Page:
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See our unique medical history at Z Ward
Come to the Open day at Z Ward For This Unique Medical Exhibition
South Australia has a relatively brief but impressive Medical Heritage, one that is cherished by members of the South Australian Medical Heritage Society (SAMHS). The Society is committed to the appreciation of medical history, to identifying and recording artefacts of medical interest, and to making medical heritage information more readily available.
Over many years SAMHS has accumulated a variety of of medical instruments and other equipment that was once used in hospitals and medical institutions in South Australia. It was always hoped that the collection could be displayed in its own museum, but to date it has largely remained in storage.
On Saturday May 12, the historic Z Ward of Glenside Hospital will host the South Australian Medical Heritage Society's first public Medical Memorabilia Display as part of South Australia's History Festival. The gates of Z Ward will be thrown open for a free Open Day, and a variety of vintage and retro medical equipment will be displayed for this unique exhibition.
Reflecting the broad membership base of the Medical Heritage Society, there will be a wide variety of equipment from differing medical fields on display. You will see instruments used in the development of anaesthesia, pharmacy items, early dentistry instruments, EEG and ECG machines, memorabilia relating to Richard Schomburgk and the Botanical Gardens, and selected DVDs on aspects of medicine.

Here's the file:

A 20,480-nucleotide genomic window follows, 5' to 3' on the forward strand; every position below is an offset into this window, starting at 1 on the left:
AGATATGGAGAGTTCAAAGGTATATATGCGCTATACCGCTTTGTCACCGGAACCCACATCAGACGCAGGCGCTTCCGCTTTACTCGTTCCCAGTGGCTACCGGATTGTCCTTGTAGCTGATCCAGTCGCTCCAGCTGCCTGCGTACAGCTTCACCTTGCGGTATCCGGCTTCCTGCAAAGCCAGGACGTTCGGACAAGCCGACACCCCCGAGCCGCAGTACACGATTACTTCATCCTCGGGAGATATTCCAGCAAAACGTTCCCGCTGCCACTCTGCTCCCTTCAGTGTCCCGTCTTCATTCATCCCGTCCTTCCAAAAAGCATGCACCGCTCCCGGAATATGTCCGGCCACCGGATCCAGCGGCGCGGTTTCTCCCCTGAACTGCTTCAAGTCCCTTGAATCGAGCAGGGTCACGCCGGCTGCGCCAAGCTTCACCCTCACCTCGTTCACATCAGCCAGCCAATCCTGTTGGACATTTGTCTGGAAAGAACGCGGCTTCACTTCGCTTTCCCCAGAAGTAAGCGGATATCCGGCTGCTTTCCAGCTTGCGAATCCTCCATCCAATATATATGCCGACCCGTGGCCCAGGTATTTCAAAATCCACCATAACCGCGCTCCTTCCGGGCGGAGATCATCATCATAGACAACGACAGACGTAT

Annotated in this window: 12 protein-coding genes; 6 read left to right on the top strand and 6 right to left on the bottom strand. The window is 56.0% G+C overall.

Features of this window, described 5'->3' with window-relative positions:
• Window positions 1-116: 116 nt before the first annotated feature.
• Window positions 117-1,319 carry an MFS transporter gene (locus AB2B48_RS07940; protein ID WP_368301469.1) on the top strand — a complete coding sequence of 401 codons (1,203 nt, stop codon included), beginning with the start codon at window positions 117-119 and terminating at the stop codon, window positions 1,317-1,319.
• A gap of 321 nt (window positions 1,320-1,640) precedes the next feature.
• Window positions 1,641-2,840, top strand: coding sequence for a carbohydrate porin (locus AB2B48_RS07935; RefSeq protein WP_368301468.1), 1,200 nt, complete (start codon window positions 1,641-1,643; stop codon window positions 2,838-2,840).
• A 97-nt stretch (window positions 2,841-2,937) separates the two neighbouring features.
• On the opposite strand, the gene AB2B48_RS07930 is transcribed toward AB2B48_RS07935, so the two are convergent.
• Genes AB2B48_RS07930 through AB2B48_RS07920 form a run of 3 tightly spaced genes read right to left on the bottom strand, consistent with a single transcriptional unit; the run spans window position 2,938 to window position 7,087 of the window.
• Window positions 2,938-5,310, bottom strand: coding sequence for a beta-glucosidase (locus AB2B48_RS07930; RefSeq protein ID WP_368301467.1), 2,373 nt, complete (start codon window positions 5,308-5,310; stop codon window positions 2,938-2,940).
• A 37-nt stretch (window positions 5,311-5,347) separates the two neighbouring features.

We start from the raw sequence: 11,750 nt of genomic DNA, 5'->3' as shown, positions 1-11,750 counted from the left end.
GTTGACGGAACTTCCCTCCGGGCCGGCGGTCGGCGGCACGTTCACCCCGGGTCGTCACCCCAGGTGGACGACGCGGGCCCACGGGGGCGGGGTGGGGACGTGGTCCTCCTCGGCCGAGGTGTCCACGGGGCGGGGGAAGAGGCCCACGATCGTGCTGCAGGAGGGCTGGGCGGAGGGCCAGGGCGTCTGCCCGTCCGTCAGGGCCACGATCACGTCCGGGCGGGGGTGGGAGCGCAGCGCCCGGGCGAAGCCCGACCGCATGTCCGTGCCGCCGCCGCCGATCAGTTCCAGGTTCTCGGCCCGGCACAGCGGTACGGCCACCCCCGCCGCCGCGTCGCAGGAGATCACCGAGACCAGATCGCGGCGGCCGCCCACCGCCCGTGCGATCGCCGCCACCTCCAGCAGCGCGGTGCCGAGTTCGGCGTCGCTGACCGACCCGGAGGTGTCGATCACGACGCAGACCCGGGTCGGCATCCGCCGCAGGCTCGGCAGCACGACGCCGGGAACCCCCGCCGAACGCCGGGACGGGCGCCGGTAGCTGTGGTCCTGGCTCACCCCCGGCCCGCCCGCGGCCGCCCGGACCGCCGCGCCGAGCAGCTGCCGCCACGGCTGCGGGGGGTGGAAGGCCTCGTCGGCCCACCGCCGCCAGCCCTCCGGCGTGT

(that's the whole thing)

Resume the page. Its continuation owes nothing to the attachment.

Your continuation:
This year's display will encompass the first fifty years of electro-convulsive therapy (ECT) in South Australia. Parkside Mental Hospital (as it was then known) was the first hospital in Australia to use ECT, beginning in 1941. Unfortunately the timing devices required for ECT machines were reserved for use in World War 2 bombing mechanisms, but the Physics Department of the University of Adelaide successfully substituted the dial mechanism from a rotary telephone instead.
Early ECT machines were initially tested on rabbits, before being used successfully on patients with schizophrenia or those suffering from manic depression at Glenside Hospital. Patients were also put under the knife, with the first psychosurgery procedure completed at Parkside in 1945.
Visitors to the Medical Memorabilia Display are welcome to visit the secure cells and explore the grounds on a self-guided tour for the Z Ward Open Day. A donation is requested from visitors to cover costs of mounting the exhibition. Find more details of this event on the History Festival website. You can learn more about the South Australian Medical Heritage Society on their website.
Please note that access to the Open Day at Z Ward is not possible from the Fullarton Road entry to Glenside Hospital. You should enter via Conyngham Street at the brown street sign.
Photos of medical memorabilia used in this article are for illustration only, as others were not available. The instruments for brain surgeons are at the Kapunda Museum, the X Ray equipment is in the ETSA Museum collection, and other photos are from the Repatriation Hospital Museum.